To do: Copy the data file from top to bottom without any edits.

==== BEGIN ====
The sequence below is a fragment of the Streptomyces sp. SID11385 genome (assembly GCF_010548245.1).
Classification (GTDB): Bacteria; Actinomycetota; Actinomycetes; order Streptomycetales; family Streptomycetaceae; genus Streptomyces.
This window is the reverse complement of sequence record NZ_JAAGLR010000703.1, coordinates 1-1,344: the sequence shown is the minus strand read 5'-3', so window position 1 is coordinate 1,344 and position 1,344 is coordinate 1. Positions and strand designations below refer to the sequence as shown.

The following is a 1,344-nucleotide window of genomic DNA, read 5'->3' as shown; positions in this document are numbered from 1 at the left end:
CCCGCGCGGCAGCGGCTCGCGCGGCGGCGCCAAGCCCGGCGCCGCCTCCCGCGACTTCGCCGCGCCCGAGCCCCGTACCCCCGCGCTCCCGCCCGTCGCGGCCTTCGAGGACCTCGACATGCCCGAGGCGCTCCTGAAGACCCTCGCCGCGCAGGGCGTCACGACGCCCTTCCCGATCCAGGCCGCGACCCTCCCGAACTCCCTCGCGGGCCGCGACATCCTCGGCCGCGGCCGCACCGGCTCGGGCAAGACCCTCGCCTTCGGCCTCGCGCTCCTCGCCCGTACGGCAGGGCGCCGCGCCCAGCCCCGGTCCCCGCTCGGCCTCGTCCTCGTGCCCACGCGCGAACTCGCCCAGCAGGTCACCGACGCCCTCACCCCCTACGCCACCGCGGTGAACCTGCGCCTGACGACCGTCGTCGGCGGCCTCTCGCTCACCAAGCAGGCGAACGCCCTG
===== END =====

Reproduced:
The sequence below is a fragment of the Streptomyces sp. SID11385 genome (assembly GCF_010548245.1).
Classification (GTDB): Bacteria; Actinomycetota; Actinomycetes; order Streptomycetales; family Streptomycetaceae; genus Streptomyces.
This window is the reverse complement of sequence record NZ_JAAGLR010000703.1, coordinates 1-1,344: the sequence shown is the minus strand read 5'-3', so window position 1 is coordinate 1,344 and position 1,344 is coordinate 1. Positions and strand designations below refer to the sequence as shown.

The following is a 1,344-nucleotide window of genomic DNA, read 5'->3' as shown; positions in this document are numbered from 1 at the left end:
CCCGCGCGGCAGCGGCTCGCGCGGCGGCGCCAAGCCCGGCGCCGCCTCCCGCGACTTCGCCGCGCCCGAGCCCCGTACCCCCGCGCTCCCGCCCGTCGCGGCCTTCGAGGACCTCGACATGCCCGAGGCGCTCCTGAAGACCCTCGCCGCGCAGGGCGTCACGACGCCCTTCCCGATCCAGGCCGCGACCCTCCCGAACTCCCTCGCGGGCCGCGACATCCTCGGCCGCGGCCGCACCGGCTCGGGCAAGACCCTCGCCTTCGGCCTCGCGCTCCTCGCCCGTACGGCAGGGCGCCGCGCCCAGCCCCGGTCCCCGCTCGGCCTCGTCCTCGTGCCCACGCGCGAACTCGCCCAGCAGGTCACCGACGCCCTCACCCCCTACGCCACCGCGGTGAACCTGCGCCTGACGACCGTCGTCGGCGGCCTCTCGCTCACCAAGCAGGCGAACGCCCTG